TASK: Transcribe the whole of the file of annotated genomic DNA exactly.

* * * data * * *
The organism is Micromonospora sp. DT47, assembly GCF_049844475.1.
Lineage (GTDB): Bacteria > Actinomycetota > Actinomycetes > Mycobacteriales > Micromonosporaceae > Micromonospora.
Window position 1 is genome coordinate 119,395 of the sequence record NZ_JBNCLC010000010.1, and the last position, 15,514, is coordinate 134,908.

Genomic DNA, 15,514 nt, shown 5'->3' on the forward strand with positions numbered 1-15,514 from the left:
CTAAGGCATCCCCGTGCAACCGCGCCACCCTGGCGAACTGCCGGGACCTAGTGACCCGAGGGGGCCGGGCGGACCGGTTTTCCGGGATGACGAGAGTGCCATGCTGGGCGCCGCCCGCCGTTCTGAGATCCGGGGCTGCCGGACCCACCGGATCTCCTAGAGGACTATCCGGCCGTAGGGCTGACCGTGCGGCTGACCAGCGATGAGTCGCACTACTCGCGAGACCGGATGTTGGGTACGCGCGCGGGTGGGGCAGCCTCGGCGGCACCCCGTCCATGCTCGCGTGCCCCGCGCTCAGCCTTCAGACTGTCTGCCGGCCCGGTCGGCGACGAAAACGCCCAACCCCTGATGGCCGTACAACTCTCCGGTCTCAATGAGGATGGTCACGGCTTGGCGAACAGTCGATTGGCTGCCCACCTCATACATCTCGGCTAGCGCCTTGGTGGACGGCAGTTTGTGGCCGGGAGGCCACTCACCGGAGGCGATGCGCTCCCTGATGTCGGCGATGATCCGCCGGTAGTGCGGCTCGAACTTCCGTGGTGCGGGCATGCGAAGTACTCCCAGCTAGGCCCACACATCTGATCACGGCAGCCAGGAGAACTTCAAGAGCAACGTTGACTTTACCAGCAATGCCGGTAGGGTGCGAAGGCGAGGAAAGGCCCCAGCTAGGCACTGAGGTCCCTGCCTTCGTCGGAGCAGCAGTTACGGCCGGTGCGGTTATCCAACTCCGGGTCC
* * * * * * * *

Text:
The organism is Micromonospora sp. DT47, assembly GCF_049844475.1.
Lineage (GTDB): Bacteria > Actinomycetota > Actinomycetes > Mycobacteriales > Micromonosporaceae > Micromonospora.
Window position 1 is genome coordinate 119,395 of the sequence record NZ_JBNCLC010000010.1, and the last position, 15,514, is coordinate 134,908.

Genomic DNA, 15,514 nt, shown 5'->3' on the forward strand with positions numbered 1-15,514 from the left:
CTAAGGCATCCCCGTGCAACCGCGCCACCCTGGCGAACTGCCGGGACCTAGTGACCCGAGGGGGCCGGGCGGACCGGTTTTCCGGGATGACGAGAGTGCCATGCTGGGCGCCGCCCGCCGTTCTGAGATCCGGGGCTGCCGGACCCACCGGATCTCCTAGAGGACTATCCGGCCGTAGGGCTGACCGTGCGGCTGACCAGCGATGAGTCGCACTACTCGCGAGACCGGATGTTGGGTACGCGCGCGGGTGGGGCAGCCTCGGCGGCACCCCGTCCATGCTCGCGTGCCCCGCGCTCAGCCTTCAGACTGTCTGCCGGCCCGGTCGGCGACGAAAACGCCCAACCCCTGATGGCCGTACAACTCTCCGGTCTCAATGAGGATGGTCACGGCTTGGCGAACAGTCGATTGGCTGCCCACCTCATACATCTCGGCTAGCGCCTTGGTGGACGGCAGTTTGTGGCCGGGAGGCCACTCACCGGAGGCGATGCGCTCCCTGATGTCGGCGATGATCCGCCGGTAGTGCGGCTCGAACTTCCGTGGTGCGGGCATGCGAAGTACTCCCAGCTAGGCCCACACATCTGATCACGGCAGCCAGGAGAACTTCAAGAGCAACGTTGACTTTACCAGCAATGCCGGTAGGGTGCGAAGGCGAGGAAAGGCCCCAGCTAGGCACTGAGGTCCCTGCCTTCGTCGGAGCAGCAGTTACGGCCGGTGCGGTTATCCAACTCCGGGTCC